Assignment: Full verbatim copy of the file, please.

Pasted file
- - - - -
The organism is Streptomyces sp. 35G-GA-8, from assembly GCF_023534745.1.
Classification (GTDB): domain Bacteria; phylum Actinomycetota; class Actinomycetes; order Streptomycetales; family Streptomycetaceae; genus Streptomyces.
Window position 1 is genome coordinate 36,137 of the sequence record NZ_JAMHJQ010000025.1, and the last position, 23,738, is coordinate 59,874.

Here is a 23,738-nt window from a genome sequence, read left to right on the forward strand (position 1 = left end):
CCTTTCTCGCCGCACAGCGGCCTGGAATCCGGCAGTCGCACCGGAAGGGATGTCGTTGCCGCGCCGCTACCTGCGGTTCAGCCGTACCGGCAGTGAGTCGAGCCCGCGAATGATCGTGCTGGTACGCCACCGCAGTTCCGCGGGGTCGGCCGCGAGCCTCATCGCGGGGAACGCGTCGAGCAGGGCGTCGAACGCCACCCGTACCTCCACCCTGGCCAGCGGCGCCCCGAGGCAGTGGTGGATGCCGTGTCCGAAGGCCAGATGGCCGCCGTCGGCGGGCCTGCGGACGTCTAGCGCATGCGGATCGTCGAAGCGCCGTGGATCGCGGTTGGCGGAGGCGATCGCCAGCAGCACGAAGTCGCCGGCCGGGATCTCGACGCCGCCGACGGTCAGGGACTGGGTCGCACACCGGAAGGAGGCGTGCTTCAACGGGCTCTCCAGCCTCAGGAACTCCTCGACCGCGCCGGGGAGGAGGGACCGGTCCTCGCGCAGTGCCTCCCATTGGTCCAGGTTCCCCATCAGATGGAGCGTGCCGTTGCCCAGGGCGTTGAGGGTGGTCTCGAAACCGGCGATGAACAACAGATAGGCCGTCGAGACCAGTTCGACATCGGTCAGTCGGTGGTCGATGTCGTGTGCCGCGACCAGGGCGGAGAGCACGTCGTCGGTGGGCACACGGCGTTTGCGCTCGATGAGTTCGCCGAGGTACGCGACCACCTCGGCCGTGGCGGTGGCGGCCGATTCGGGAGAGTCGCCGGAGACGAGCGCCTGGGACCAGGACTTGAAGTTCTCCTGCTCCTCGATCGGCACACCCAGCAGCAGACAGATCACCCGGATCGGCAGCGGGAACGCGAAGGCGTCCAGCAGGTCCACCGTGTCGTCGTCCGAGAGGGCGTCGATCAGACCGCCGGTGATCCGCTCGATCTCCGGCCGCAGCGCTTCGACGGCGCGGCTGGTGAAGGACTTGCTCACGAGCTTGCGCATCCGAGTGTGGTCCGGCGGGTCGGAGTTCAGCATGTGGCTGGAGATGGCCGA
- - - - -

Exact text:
The organism is Streptomyces sp. 35G-GA-8, from assembly GCF_023534745.1.
Classification (GTDB): domain Bacteria; phylum Actinomycetota; class Actinomycetes; order Streptomycetales; family Streptomycetaceae; genus Streptomyces.
Window position 1 is genome coordinate 36,137 of the sequence record NZ_JAMHJQ010000025.1, and the last position, 23,738, is coordinate 59,874.

Here is a 23,738-nt window from a genome sequence, read left to right on the forward strand (position 1 = left end):
CCTTTCTCGCCGCACAGCGGCCTGGAATCCGGCAGTCGCACCGGAAGGGATGTCGTTGCCGCGCCGCTACCTGCGGTTCAGCCGTACCGGCAGTGAGTCGAGCCCGCGAATGATCGTGCTGGTACGCCACCGCAGTTCCGCGGGGTCGGCCGCGAGCCTCATCGCGGGGAACGCGTCGAGCAGGGCGTCGAACGCCACCCGTACCTCCACCCTGGCCAGCGGCGCCCCGAGGCAGTGGTGGATGCCGTGTCCGAAGGCCAGATGGCCGCCGTCGGCGGGCCTGCGGACGTCTAGCGCATGCGGATCGTCGAAGCGCCGTGGATCGCGGTTGGCGGAGGCGATCGCCAGCAGCACGAAGTCGCCGGCCGGGATCTCGACGCCGCCGACGGTCAGGGACTGGGTCGCACACCGGAAGGAGGCGTGCTTCAACGGGCTCTCCAGCCTCAGGAACTCCTCGACCGCGCCGGGGAGGAGGGACCGGTCCTCGCGCAGTGCCTCCCATTGGTCCAGGTTCCCCATCAGATGGAGCGTGCCGTTGCCCAGGGCGTTGAGGGTGGTCTCGAAACCGGCGATGAACAACAGATAGGCCGTCGAGACCAGTTCGACATCGGTCAGTCGGTGGTCGATGTCGTGTGCCGCGACCAGGGCGGAGAGCACGTCGTCGGTGGGCACACGGCGTTTGCGCTCGATGAGTTCGCCGAGGTACGCGACCACCTCGGCCGTGGCGGTGGCGGCCGATTCGGGAGAGTCGCCGGAGACGAGCGCCTGGGACCAGGACTTGAAGTTCTCCTGCTCCTCGATCGGCACACCCAGCAGCAGACAGATCACCCGGATCGGCAGCGGGAACGCGAAGGCGTCCAGCAGGTCCACCGTGTCGTCGTCCGAGAGGGCGTCGATCAGACCGCCGGTGATCCGCTCGATCTCCGGCCGCAGCGCTTCGACGGCGCGGCTGGTGAAGGACTTGCTCACGAGCTTGCGCATCCGAGTGTGGTCCGGCGGGTCGGAGTTCAGCATGTGGCTGGAGATGGCCGA